Tech Tip: Ensure proper training for network security admins

By Mike Mullins

A network security administrator should have a certain baseline of skills and some specific training. At a minimum, your network security trainee should be able to administer the systems he or she is protecting.

This doesn't mean this person should know each application thoroughly; applications are for systems administrators. Rather, the security admin should be able to administer the operating systems and security-specific devices and applications that lie within your network defense perimeter.

For example, if you run a Windows network, the security admin must be qualified to administer the systems within that network, including everything from server to client. This is necessary because most vulnerabilities are discovered in the operating systems and their components.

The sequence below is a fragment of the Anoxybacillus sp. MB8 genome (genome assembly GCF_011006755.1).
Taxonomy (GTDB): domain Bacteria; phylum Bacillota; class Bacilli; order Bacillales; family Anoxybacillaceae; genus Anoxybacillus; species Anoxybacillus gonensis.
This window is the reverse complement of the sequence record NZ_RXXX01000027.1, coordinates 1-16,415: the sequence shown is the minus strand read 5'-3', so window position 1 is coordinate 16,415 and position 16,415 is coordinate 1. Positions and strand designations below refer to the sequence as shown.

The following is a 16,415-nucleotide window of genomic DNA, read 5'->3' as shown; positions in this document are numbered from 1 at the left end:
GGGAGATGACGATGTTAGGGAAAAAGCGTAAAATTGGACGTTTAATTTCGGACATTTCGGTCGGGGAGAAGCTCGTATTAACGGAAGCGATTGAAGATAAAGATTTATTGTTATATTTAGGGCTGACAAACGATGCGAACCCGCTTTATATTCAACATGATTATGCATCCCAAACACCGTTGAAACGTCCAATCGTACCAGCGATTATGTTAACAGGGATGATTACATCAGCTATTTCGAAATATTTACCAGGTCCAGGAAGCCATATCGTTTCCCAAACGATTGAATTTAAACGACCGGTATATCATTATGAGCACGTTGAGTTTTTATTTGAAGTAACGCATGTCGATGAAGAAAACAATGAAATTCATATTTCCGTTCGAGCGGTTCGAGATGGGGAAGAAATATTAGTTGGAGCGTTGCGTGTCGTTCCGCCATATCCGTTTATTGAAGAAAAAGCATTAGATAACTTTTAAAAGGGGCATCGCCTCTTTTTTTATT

Properly training your security admin is important. If you need a financial incentive to provide this training, keep in mind the words "due diligence" and the recent bout of court cases against companies that failed to properly secure their networks.

Developing a training plan isn't that difficult, but I'll make it even easier by outlining a sample training plan. I'll base this sample plan on a Windows 2000 network with Windows XP Professional clients and a Check Point FireWall-1 NG.

This plan mentions specific certifications. While certifications normally mean next to nothing to me, these certification tracks do an excellent job of training and verifying the skill sets that a security admin requires. The key word here is training. In this plan, you're using the certification as an industry standard tool set to train and verify the skills you want your security administrator to have.